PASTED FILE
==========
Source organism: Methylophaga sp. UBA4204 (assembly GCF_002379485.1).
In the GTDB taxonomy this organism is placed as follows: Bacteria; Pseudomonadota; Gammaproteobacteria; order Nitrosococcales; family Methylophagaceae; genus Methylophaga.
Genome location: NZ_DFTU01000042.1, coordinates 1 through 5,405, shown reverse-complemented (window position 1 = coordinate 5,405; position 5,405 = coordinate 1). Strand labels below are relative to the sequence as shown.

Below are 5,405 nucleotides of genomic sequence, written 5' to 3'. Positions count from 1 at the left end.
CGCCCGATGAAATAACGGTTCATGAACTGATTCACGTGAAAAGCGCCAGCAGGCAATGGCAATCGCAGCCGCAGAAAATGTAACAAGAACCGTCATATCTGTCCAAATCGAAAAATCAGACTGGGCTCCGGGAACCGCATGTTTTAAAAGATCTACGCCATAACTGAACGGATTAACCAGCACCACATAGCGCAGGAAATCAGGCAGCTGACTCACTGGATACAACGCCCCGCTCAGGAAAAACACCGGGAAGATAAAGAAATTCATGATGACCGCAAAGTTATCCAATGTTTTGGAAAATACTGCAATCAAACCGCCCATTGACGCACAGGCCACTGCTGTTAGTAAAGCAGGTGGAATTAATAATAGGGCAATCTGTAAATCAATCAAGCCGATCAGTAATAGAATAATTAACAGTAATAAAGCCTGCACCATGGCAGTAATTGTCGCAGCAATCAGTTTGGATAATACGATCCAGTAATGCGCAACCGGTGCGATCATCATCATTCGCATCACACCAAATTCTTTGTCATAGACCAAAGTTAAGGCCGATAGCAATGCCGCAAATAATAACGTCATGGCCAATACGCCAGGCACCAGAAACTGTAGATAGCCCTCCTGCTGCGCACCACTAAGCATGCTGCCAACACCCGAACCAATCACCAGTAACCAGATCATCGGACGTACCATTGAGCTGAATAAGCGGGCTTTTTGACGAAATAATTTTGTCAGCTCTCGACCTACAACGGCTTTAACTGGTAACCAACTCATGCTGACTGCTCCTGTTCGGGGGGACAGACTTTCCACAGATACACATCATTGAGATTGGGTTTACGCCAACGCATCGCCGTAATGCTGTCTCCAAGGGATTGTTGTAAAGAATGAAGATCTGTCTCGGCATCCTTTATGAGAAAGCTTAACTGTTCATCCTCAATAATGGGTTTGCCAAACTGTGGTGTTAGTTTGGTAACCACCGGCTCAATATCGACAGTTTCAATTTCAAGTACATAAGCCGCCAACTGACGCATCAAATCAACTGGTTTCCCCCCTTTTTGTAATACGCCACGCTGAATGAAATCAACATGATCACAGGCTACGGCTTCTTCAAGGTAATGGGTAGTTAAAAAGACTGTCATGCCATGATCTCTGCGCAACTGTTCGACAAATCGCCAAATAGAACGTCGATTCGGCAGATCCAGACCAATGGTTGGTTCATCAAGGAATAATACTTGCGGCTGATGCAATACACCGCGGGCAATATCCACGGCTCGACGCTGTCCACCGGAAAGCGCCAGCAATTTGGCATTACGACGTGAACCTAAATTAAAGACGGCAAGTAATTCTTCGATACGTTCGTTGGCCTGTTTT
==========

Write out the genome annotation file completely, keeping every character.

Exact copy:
Source organism: Methylophaga sp. UBA4204 (assembly GCF_002379485.1).
In the GTDB taxonomy this organism is placed as follows: Bacteria; Pseudomonadota; Gammaproteobacteria; order Nitrosococcales; family Methylophagaceae; genus Methylophaga.
Genome location: NZ_DFTU01000042.1, coordinates 1 through 5,405, shown reverse-complemented (window position 1 = coordinate 5,405; position 5,405 = coordinate 1). Strand labels below are relative to the sequence as shown.

Below are 5,405 nucleotides of genomic sequence, written 5' to 3'. Positions count from 1 at the left end.
CGCCCGATGAAATAACGGTTCATGAACTGATTCACGTGAAAAGCGCCAGCAGGCAATGGCAATCGCAGCCGCAGAAAATGTAACAAGAACCGTCATATCTGTCCAAATCGAAAAATCAGACTGGGCTCCGGGAACCGCATGTTTTAAAAGATCTACGCCATAACTGAACGGATTAACCAGCACCACATAGCGCAGGAAATCAGGCAGCTGACTCACTGGATACAACGCCCCGCTCAGGAAAAACACCGGGAAGATAAAGAAATTCATGATGACCGCAAAGTTATCCAATGTTTTGGAAAATACTGCAATCAAACCGCCCATTGACGCACAGGCCACTGCTGTTAGTAAAGCAGGTGGAATTAATAATAGGGCAATCTGTAAATCAATCAAGCCGATCAGTAATAGAATAATTAACAGTAATAAAGCCTGCACCATGGCAGTAATTGTCGCAGCAATCAGTTTGGATAATACGATCCAGTAATGCGCAACCGGTGCGATCATCATCATTCGCATCACACCAAATTCTTTGTCATAGACCAAAGTTAAGGCCGATAGCAATGCCGCAAATAATAACGTCATGGCCAATACGCCAGGCACCAGAAACTGTAGATAGCCCTCCTGCTGCGCACCACTAAGCATGCTGCCAACACCCGAACCAATCACCAGTAACCAGATCATCGGACGTACCATTGAGCTGAATAAGCGGGCTTTTTGACGAAATAATTTTGTCAGCTCTCGACCTACAACGGCTTTAACTGGTAACCAACTCATGCTGACTGCTCCTGTTCGGGGGGACAGACTTTCCACAGATACACATCATTGAGATTGGGTTTACGCCAACGCATCGCCGTAATGCTGTCTCCAAGGGATTGTTGTAAAGAATGAAGATCTGTCTCGGCATCCTTTATGAGAAAGCTTAACTGTTCATCCTCAATAATGGGTTTGCCAAACTGTGGTGTTAGTTTGGTAACCACCGGCTCAATATCGACAGTTTCAATTTCAAGTACATAAGCCGCCAACTGACGCATCAAATCAACTGGTTTCCCCCCTTTTTGTAATACGCCACGCTGAATGAAATCAACATGATCACAGGCTACGGCTTCTTCAAGGTAATGGGTAGTTAAAAAGACTGTCATGCCATGATCTCTGCGCAACTGTTCGACAAATCGCCAAATAGAACGTCGATTCGGCAGATCCAGACCAATGGTTGGTTCATCAAGGAATAATACTTGCGGCTGATGCAATACACCGCGGGCAATATCCACGGCTCGACGCTGTCCACCGGAAAGCGCCAGCAATTTGGCATTACGACGTGAACCTAAATTAAAGACGGCAAGTAATTCTTCGATACGTTCGTTGGCCTGTTTT